Johns Hopkins to join other universities in signing Act on Climate pledge

Action builds on existing commitment to reduce JHU's carbon footprint

Johns Hopkins University will join colleges and universities across the nation today in signing the Act on Climate Pledge, building on an existing commitment to reduce the university's carbon footprint. Specific items in the pledge commit Hopkins to increase energy efficiency; conserve resources; and continue to foster groundbreaking research in the fields
 of climate change, public health, energy and sustainability.

An official announcement by the White House Council on Environmental Quality was planned for 3 p.m. today.

The pledge reads, in part:

As institutions of higher education, we applaud the progress already made to promote clean energy and climate action. We recognize the urgent need to act now to avoid irreversible costs to our global community's economic prosperity and public health. We believe that research universities play a critical role in developing solutions to climate change and in finding new ways to meet growing energy demands while sustaining the environment. Today, the Johns Hopkins University pledges to accelerate the transition to low-carbon energy while enhancing sustainable and resilient practices across our campuses.

JHU student groups, including Students for Environmental Action, organized to draft the pledge and submit it for review to the office of university President Ronald J. Daniels.

"It was a very fast-moving process, so it's exciting that President Daniels took the time to review the pledge and ensure that we added our voices to the national—and global—conversation," said Ashley Pennington, Program Manager for the JHU Office of Sustainability.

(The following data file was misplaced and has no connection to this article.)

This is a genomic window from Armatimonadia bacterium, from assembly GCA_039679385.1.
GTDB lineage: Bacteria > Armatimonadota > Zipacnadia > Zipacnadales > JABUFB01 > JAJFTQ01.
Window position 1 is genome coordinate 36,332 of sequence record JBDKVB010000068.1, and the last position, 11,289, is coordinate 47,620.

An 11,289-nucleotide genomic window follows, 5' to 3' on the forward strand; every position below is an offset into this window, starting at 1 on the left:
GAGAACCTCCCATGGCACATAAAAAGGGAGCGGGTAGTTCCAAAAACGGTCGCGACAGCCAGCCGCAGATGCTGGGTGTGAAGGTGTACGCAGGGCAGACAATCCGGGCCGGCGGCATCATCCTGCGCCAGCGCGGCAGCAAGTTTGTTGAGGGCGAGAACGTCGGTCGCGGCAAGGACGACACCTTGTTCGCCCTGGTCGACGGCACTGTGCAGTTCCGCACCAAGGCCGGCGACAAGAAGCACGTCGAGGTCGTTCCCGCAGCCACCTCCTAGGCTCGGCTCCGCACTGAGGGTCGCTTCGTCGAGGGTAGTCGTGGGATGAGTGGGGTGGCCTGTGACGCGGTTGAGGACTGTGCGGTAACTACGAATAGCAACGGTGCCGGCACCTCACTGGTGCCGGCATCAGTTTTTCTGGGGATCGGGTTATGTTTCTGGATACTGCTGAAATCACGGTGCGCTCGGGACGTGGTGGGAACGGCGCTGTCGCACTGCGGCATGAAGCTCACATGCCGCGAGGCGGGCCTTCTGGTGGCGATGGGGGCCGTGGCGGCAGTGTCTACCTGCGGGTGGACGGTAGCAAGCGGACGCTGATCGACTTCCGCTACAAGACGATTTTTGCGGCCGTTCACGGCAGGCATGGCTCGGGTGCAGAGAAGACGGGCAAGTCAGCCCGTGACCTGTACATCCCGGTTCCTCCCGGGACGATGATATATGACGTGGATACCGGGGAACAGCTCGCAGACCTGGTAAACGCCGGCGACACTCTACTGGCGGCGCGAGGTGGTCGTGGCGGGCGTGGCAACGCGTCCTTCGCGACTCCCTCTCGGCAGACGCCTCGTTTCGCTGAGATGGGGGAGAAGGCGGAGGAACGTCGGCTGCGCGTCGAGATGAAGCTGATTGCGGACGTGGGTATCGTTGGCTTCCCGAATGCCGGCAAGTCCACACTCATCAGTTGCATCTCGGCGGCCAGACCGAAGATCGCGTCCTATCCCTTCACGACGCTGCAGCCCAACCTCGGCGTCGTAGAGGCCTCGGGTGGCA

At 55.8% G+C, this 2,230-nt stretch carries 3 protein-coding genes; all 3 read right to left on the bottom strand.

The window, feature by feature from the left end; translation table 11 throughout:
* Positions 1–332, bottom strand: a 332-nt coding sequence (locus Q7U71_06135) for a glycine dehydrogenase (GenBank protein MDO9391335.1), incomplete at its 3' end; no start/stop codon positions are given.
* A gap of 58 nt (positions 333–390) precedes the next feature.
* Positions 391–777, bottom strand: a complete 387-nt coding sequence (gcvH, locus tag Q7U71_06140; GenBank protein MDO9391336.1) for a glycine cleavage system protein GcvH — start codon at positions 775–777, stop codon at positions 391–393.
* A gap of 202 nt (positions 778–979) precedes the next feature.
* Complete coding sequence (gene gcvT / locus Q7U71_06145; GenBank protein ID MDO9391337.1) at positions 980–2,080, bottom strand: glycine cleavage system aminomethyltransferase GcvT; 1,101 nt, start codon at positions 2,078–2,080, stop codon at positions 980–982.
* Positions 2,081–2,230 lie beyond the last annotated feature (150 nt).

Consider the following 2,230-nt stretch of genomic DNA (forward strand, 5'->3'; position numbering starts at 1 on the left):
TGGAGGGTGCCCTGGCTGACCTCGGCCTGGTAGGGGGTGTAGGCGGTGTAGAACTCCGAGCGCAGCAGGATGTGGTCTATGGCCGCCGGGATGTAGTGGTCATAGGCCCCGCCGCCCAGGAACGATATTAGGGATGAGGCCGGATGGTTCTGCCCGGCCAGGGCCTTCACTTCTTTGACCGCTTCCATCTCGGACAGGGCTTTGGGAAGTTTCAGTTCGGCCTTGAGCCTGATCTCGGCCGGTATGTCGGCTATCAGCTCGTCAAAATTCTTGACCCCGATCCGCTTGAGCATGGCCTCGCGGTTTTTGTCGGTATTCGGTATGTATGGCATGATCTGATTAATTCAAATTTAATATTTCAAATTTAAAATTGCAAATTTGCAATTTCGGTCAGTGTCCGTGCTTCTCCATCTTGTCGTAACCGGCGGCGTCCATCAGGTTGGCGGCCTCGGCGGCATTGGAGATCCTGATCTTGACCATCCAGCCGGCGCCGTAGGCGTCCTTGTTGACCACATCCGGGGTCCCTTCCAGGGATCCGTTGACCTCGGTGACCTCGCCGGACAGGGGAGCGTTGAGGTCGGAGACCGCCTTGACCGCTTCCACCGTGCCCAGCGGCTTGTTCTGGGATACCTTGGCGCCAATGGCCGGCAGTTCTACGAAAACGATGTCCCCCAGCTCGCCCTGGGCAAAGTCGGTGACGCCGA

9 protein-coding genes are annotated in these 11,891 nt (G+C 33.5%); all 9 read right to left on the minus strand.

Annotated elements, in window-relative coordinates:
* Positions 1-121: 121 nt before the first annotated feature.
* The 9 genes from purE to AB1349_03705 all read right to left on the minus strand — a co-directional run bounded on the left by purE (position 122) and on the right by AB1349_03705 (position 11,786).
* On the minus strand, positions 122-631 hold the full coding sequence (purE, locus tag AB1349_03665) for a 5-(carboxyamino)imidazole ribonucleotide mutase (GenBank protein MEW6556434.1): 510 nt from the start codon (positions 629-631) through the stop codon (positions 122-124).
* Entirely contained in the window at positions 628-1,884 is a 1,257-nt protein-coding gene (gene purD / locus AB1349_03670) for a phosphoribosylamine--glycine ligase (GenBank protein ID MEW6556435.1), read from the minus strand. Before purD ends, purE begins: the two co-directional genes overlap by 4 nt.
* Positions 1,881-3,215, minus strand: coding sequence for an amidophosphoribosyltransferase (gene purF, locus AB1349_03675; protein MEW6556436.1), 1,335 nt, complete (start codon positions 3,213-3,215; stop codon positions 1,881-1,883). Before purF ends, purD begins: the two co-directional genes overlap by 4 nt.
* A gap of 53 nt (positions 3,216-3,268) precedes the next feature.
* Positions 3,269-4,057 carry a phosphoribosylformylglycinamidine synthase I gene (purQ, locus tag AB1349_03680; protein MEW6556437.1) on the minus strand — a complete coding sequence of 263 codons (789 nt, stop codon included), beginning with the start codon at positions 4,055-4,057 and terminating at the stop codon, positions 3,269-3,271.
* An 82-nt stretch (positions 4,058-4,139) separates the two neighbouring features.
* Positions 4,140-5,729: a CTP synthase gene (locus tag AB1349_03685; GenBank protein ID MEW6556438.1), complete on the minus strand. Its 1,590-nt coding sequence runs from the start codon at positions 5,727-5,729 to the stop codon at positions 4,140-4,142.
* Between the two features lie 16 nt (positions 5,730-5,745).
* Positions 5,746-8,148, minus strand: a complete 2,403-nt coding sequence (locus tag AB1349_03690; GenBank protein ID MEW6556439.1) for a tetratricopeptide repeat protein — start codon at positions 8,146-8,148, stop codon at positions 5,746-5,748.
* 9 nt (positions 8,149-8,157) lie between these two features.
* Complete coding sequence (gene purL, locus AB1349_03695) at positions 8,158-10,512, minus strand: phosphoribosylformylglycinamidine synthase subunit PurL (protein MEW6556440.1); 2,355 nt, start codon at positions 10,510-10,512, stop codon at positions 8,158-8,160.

Specifically, Johns Hopkins has agreed to:

  • Reduce institutional greenhouse gas emissions 51 percent below our 2008 baseline by 2025. 

  • Reduce energy consumption across our campuses and facilities, and pursue clean-energy
opportunities wherever possible. 

  • Increase energy efficiency, implement strategies to conserve resources, and identify continued 
areas of improvement in the areas of waste, transportation, social equity, and food justice and nutrition. 

  • Implement broad-based, holistic programs that foster sustainability education and engagement
across academic disciplines, and encourage participation from students, faculty members, staff
members and other constituents. 

  • Continue to foster groundbreaking research with the potential for significant impact in the fields
 of climate change, public health, energy and sustainability. 

  • Use the university's campuses as living laboratories for experimental and experiential programs
that enhance campus sustainability and improve surrounding communities. 

  • Critically track progress and continually refine metrics and climate action strategy with the aim
of raising the bar and serving as a model for the university's peers in higher education and for
local, regional and national organizations. 

  • Continue to provide sustainability leadership for the Baltimore community by facilitating collaboration across the higher education sector and with local community groups and networks. 

  • Sustain community-based projects and programs that improve institutional sustainability, while
also engaging with and supporting the city in which we learn, work and live. 

  • Embed sustainability practices and principles into the culture of the university.

For more information on sustainability and green initiatives at Johns Hopkins, visit the Office of Sustainability website.

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